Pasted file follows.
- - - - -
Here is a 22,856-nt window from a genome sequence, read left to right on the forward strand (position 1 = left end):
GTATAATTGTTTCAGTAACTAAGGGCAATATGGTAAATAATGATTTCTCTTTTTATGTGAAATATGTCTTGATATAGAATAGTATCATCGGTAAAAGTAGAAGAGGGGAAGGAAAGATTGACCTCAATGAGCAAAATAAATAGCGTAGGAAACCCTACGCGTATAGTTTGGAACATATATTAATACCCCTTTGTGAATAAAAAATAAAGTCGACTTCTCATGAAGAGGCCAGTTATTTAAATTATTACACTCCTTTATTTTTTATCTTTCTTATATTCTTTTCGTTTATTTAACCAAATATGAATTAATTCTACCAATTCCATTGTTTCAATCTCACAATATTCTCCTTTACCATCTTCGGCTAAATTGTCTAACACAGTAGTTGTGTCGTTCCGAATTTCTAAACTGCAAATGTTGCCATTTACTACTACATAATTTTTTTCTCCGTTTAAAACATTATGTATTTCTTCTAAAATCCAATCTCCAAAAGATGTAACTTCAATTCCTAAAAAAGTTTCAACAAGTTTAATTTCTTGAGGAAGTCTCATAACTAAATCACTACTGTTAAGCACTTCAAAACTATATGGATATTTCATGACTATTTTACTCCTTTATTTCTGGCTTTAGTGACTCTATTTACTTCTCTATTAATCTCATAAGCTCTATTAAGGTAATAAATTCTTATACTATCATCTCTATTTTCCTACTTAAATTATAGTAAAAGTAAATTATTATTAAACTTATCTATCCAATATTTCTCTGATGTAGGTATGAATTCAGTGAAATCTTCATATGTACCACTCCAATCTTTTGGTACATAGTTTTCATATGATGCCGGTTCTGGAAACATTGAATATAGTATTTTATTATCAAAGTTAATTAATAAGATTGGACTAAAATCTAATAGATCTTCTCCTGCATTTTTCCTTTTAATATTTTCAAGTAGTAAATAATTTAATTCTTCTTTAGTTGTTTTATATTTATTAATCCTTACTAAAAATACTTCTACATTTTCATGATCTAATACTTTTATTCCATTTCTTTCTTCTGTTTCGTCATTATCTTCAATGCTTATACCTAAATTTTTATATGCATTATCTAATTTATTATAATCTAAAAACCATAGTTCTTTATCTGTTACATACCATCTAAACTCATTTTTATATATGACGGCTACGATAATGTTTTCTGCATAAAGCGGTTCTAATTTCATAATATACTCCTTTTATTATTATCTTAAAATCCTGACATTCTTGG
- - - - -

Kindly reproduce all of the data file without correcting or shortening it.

Here is a 22,856-nt window from a genome sequence, read left to right on the forward strand (position 1 = left end):
GTATAATTGTTTCAGTAACTAAGGGCAATATGGTAAATAATGATTTCTCTTTTTATGTGAAATATGTCTTGATATAGAATAGTATCATCGGTAAAAGTAGAAGAGGGGAAGGAAAGATTGACCTCAATGAGCAAAATAAATAGCGTAGGAAACCCTACGCGTATAGTTTGGAACATATATTAATACCCCTTTGTGAATAAAAAATAAAGTCGACTTCTCATGAAGAGGCCAGTTATTTAAATTATTACACTCCTTTATTTTTTATCTTTCTTATATTCTTTTCGTTTATTTAACCAAATATGAATTAATTCTACCAATTCCATTGTTTCAATCTCACAATATTCTCCTTTACCATCTTCGGCTAAATTGTCTAACACAGTAGTTGTGTCGTTCCGAATTTCTAAACTGCAAATGTTGCCATTTACTACTACATAATTTTTTTCTCCGTTTAAAACATTATGTATTTCTTCTAAAATCCAATCTCCAAAAGATGTAACTTCAATTCCTAAAAAAGTTTCAACAAGTTTAATTTCTTGAGGAAGTCTCATAACTAAATCACTACTGTTAAGCACTTCAAAACTATATGGATATTTCATGACTATTTTACTCCTTTATTTCTGGCTTTAGTGACTCTATTTACTTCTCTATTAATCTCATAAGCTCTATTAAGGTAATAAATTCTTATACTATCATCTCTATTTTCCTACTTAAATTATAGTAAAAGTAAATTATTATTAAACTTATCTATCCAATATTTCTCTGATGTAGGTATGAATTCAGTGAAATCTTCATATGTACCACTCCAATCTTTTGGTACATAGTTTTCATATGATGCCGGTTCTGGAAACATTGAATATAGTATTTTATTATCAAAGTTAATTAATAAGATTGGACTAAAATCTAATAGATCTTCTCCTGCATTTTTCCTTTTAATATTTTCAAGTAGTAAATAATTTAATTCTTCTTTAGTTGTTTTATATTTATTAATCCTTACTAAAAATACTTCTACATTTTCATGATCTAATACTTTTATTCCATTTCTTTCTTCTGTTTCGTCATTATCTTCAATGCTTATACCTAAATTTTTATATGCATTATCTAATTTATTATAATCTAAAAACCATAGTTCTTTATCTGTTACATACCATCTAAACTCATTTTTATATATGACGGCTACGATAATGTTTTCTGCATAAAGCGGTTCTAATTTCATAATATACTCCTTTTATTATTATCTTAAAATCCTGACATTCTTGG